Everything Jersey City Festival Returns to the Heights Saturday
Thousands of folks from Jersey City and beyond are expected to descend on Central Avenue in the Heights this Saturday for the fourth annual Everything Jersey City Festival, a free daylong celebration featuring bands, vendors, artists, retail deals, rides and performers.
Festival organizers at the Central Avenue Special Improvement District (CASID) hope to best last year’s turnout of about 23,000 (and are clearly praying for good weather, since the event is rain or shine). The free daylong event features four stages along a half-mile stretch of Central Avenue that is filled with more than 200 artists, artisans, crafters, nonprofits and food vendors, as well as sidewalk sales from many avenue businesses and other special entertainment areas.
“CASID is proud to share an annual day full of positive experiences and lasting memories with the residents and community members of the Heights, Jersey City and Hudson County,” CASID president and festival committee chairman Michael Yun says. “We have worked very hard and taken great care to create an event that epitomizes what we love about Jersey City and we look forward to sharing that with our neighbors, friends and families.”
The kid-friendly festival includes pony rides, a petting zoo, a rock-climbing wall and other cool stuff for youngsters, as well as live performances and demonstrations from the Hope Center for Performing Arts, NJCU’s Actors Shakespeare Company and Family Fitness Martial Arts.
This year’s music lineup looks to be the most diverse yet, with plenty of homegrown talent filling most of the bill.
WKTU host and Heights resident Judy Torres once again headlines the festival (5 pm on the Congress Street stage); she’s joined by local faves The Black Hollies (4:40 pm on the Hutton Street stage) and Stephie Coplan and The Pedestrians (noon on the Congress Street stage), as well as local performers Catch Wild, BuzzUniverse, and CHOICE. In a very Heights-centric twist, Ed Solomon of Hauptman Floor Covering on Central Avenue will also perform with his rock band Go Falcon!. These local acts will be joined by out-of-town performers like Leah Le Grace, Ray Rodriguez y Swing Sabroso, Woodfish and Rumba Con Son (a full band schedule can be found here).
There’s also a new green tinge to the festival this year, with several groups coming together to create a pop-up park smack dab in the middle of everything.
“Street festivals are fun, but there is little to no open space,” Washington Park Association (WPA) president Mory Thomas explains. So the WPA, along with the Riverview Neighborhood Association, the Jersey City Parks Coalition and St. Anne’s Church and school, will create that space as a welcome respite from the hustle-and-bustle of the festival.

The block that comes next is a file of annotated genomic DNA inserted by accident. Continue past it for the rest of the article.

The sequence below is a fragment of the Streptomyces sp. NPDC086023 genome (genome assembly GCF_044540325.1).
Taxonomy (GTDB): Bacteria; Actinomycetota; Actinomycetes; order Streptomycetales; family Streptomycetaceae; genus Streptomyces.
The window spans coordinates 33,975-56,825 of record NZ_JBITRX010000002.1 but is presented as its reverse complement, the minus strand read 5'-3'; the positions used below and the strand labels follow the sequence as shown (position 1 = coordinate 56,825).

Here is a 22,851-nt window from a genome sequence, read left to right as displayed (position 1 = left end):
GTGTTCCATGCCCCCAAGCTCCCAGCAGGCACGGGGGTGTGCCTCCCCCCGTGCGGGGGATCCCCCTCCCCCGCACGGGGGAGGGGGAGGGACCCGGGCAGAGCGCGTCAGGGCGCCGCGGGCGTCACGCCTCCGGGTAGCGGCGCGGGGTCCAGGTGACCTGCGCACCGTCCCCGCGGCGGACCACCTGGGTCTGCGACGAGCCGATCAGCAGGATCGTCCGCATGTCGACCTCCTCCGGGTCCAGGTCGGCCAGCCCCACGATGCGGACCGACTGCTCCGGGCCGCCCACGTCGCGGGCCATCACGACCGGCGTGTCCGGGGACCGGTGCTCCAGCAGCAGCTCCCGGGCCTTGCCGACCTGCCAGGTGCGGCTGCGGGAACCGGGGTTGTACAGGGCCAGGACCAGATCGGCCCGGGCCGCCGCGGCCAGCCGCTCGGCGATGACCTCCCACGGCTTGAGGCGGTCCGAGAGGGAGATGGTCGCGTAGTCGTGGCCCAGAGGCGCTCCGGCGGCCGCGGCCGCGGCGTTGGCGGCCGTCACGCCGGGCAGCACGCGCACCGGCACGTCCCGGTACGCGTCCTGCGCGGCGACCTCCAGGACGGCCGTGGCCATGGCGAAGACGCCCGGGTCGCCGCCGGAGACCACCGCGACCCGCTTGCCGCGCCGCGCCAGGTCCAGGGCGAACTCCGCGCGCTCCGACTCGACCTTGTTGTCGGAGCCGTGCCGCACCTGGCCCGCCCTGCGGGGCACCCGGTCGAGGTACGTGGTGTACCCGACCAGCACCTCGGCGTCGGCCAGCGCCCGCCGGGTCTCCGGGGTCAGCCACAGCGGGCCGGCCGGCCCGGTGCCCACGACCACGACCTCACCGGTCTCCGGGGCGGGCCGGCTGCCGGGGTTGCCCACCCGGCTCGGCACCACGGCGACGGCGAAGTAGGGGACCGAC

“We will be bringing in sod, trees, understory symbiotic plant guilds and a park bench, inviting people in to lay on the grass and relax in our green zone,” Thomas says. “Our partners in running our Permaculture Learning Garden in Washington Park, Green Collar Futures, will also be offering demos on glass making and be on hand to talk about principles of permaculture,” the ecological principle of creating sustainable living. The groups will also have sunflower seeds for kids to take home and plant.
“The goal is to highlight how refreshing, inviting and vital our precious open spaces are in this dense urban environment. We want to protect these spaces from over-development,” Thomas says. “Us urbanites need to learn once again to interact with our environment so that it can nourish us and protect us for years to come.”
If the pop-up park isn’t enough open space for you, the Reservoir Preservation Alliance will be offering tours of the nearby reservoir, which is just a few blocks away from all the action on Central Avenue.
The festival is one of the largest projects undertaken each year by the CASID, and it comes at a time when funding for the CASID and other SIDs around Jersey City is in jeopardy, due to state cuts to the Urban Enterprise Zone (UEZ) program. The CASID, like other groups in Jersey City, has pushed hard to preserve the UEZ program; last year a petition drive to “Save UEZ Funding” was a prominent component of the main festival sponsors’ meet-and-greet tent.
But all the urban lobbying hasn’t done much good yet. In February, the governor announced his intention to shutter the program, after a state-commissioned report found the “outmoded” and “ineffective” program “deliver[s] a limited economic impact” to local economies, and produces “a negative return on state investment.”
The CASID’s president says the festival’s growth and success is just one of the many examples that proves that wrong.
“The Urban Enterprise Zone program is a partnership between the public and private sector,” Michael Yun says. “The Everything Jersey City Festival is an exemplary example of what these partnerships make possible.”
Photo of 2009’s festival by Irene Borngraeber
Fourth Annual Everything Jersey City Festival; Saturday, May 21 from 11 am to 6 pm along Central Avenue in the Heights (between Hutton and Congress Streets). As a sponsor of the event, JCI will be there in the main sponsors tent — drop by and say hi. The event is free, and it will go on, rain or shine.